Last night, as those of you not watching England v Portugal might have picked up on, the prime minister went on Sky News to be grilled by Faisal Islam on why we should stay in the EU, followed by questions from the studio audience on the same topic.
After it was all done, the commentariat weighed in. This is where it gets interesting.
If you’d read the Guardian, you’d have thought that Cameron won the day decisively. That yes, there had been a few tough moments to navigate, as you’d expect, but that the PM had made his case well. Andrew Sparrow even commented, in regards to a question from an audience member, that “when Cameron made his point about America not buying British beef, the questioner actually seemed to be learning something.”
Meanwhile, if you’d read the Telegraph, you’d have thought that last night was crushing blow not only to the Remain campaign but to the political career of Cameron himself. Their headline on the event was “EU referendum: Cameron savaged in Sky News debate as voters revolt”. It makes it sound as if the studio audience ran riot and began smashing the place up after one too many mentions of immigration statistics.
I realise that the Guardian has an editorial line that is pro-Remain and the Telegraph has one that is pro-Brexit, but does anyone else find it weird that it was the Guardian that found itself cheerleading for a Tory leader they have spent the last decade castigating, while the Telegraph savaged (their own word for it) the same guy they said it would be a disaster for the country if anyone else led it just last year? For a supposedly non-salient issue, it is amazing how much this referendum campaign has turned British politics on its head.
It also makes a mockery of so much political discussion that came before it. The same newspaper that would have you believe that all Tories are evil zombies, desperate to chew on poor people’s brains, now has to admit that some Tories do have a point sometimes – that some Tories are better than others when it comes to certain issues. The other newspaper meanwhile tells us that a steady ship is what is needed to get the UK through currently choppy geopolitical waters – except that we should pull out of all of our bilateral trade agreements and just see what happens next. That big, unprecedented change is totally fine. Oh and we need it to save the NHS, apparently, which is a sudden concern.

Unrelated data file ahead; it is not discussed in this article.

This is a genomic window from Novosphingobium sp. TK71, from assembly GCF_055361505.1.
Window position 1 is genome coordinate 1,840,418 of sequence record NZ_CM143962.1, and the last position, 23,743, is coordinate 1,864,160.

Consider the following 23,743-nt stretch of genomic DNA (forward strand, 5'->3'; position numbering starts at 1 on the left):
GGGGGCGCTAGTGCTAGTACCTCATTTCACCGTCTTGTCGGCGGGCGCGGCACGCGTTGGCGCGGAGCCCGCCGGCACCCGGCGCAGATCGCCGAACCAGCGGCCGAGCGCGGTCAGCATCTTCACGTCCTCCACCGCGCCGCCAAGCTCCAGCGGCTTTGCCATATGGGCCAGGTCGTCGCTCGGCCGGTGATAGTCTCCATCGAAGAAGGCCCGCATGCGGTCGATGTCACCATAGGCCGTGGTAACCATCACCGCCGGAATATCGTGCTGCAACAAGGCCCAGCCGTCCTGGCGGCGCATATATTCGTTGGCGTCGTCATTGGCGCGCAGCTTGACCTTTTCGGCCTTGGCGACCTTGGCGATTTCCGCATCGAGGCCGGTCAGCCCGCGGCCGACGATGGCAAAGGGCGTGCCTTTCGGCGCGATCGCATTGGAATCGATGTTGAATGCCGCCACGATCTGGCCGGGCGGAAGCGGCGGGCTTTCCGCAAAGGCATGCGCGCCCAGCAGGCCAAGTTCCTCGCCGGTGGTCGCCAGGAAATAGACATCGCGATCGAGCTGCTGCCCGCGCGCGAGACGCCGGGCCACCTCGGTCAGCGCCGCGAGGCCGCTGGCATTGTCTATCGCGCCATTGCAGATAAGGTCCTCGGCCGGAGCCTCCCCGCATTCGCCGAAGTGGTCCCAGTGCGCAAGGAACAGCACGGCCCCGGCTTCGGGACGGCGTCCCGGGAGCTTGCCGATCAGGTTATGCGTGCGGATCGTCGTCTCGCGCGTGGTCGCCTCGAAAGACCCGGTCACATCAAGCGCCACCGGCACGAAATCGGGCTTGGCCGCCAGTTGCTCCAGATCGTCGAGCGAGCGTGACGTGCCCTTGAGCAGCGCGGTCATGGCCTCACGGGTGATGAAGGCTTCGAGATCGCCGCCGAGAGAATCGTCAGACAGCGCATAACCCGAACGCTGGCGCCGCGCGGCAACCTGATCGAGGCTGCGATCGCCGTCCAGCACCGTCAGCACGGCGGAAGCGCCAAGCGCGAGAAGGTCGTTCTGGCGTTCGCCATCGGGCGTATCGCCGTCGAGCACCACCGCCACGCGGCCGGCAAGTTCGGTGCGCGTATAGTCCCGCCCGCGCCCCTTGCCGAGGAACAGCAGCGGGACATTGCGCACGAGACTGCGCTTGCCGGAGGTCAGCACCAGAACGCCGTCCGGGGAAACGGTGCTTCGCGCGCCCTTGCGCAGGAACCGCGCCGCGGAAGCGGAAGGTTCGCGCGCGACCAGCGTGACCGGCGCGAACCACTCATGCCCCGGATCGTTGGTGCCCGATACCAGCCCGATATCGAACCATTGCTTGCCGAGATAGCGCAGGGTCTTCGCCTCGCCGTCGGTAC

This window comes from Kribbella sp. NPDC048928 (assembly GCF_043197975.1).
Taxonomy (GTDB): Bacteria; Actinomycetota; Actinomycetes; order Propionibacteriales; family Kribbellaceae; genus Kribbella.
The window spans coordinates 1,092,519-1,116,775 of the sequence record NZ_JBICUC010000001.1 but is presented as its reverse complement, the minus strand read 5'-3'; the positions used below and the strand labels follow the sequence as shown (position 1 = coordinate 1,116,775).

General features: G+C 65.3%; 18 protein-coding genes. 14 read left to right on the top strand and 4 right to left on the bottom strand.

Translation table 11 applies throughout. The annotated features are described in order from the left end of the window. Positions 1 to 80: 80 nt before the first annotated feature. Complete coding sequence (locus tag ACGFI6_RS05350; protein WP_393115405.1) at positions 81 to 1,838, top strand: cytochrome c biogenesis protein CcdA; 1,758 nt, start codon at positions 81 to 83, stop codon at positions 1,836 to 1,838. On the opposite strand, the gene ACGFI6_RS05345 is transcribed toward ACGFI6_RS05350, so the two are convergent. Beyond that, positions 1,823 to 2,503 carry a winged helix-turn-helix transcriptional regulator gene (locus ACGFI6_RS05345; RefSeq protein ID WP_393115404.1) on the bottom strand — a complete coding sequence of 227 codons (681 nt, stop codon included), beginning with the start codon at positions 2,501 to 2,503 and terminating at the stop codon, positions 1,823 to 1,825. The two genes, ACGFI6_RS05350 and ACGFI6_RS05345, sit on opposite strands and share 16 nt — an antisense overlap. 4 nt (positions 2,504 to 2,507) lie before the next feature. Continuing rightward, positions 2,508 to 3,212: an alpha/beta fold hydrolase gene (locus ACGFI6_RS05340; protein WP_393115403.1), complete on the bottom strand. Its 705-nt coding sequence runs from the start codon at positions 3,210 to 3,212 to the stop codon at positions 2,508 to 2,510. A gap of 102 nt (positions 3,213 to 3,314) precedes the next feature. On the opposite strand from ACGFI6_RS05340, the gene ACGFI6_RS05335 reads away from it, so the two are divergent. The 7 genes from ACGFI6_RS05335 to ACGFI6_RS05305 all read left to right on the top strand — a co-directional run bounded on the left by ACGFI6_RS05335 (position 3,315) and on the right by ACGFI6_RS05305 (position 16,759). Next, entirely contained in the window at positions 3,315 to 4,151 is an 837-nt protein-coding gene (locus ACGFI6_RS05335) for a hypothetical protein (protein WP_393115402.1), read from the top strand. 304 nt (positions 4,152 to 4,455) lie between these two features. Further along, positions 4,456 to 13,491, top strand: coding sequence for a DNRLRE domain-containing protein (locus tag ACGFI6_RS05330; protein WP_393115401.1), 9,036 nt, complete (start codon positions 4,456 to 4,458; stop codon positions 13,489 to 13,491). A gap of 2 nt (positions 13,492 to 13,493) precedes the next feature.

What this amounts to is that the EU referendum is pulling apart the distinctions of Left and Right in this country. It will be interesting to see if things go back to normal from June 24th onwards, or if we really are in new political terrain. I used to think it would definitely be the former, but now I’m not so sure, whatever the result.
Warren Tarbiat says
I think what was more telling about In or Out was the Audience’s questions, they seemed to repeating messages the Vote Leave campaign has been using or seemed to come from that strand with Turkey &Public services. Sure Vote Leave’s arguments for either are bollocks but they do seem to be working . While Cameron did his best & performed well if the Audience is representative of the public then I think we will be surprised by the amount of Labour voters voting to Leave.
Lisa Gooch-Knowles says
Can I start with “lol”?
It is ironic that as a life long Labour voter I now find myself on the same side as , dare I say it, David Cameron!. I balance this by knowing that Tony Blair and J.C are also on the same side.
The saying “The enemy of my enemy, is my friend ” comes to mind.
Everyone is suddenly an expert on the E.U, I’m not. I find that so called experts can be quite “sniffy” to the people like me.
The NHS has been thrown in with immigration for good measure, as the leave campaign only deals with knee jerk, sensational issues.
For me, it’s simply, better the devil you know, than the one you don’t.
I do not want to leave the security of being part of a team, for years of uncertainty and economic decline.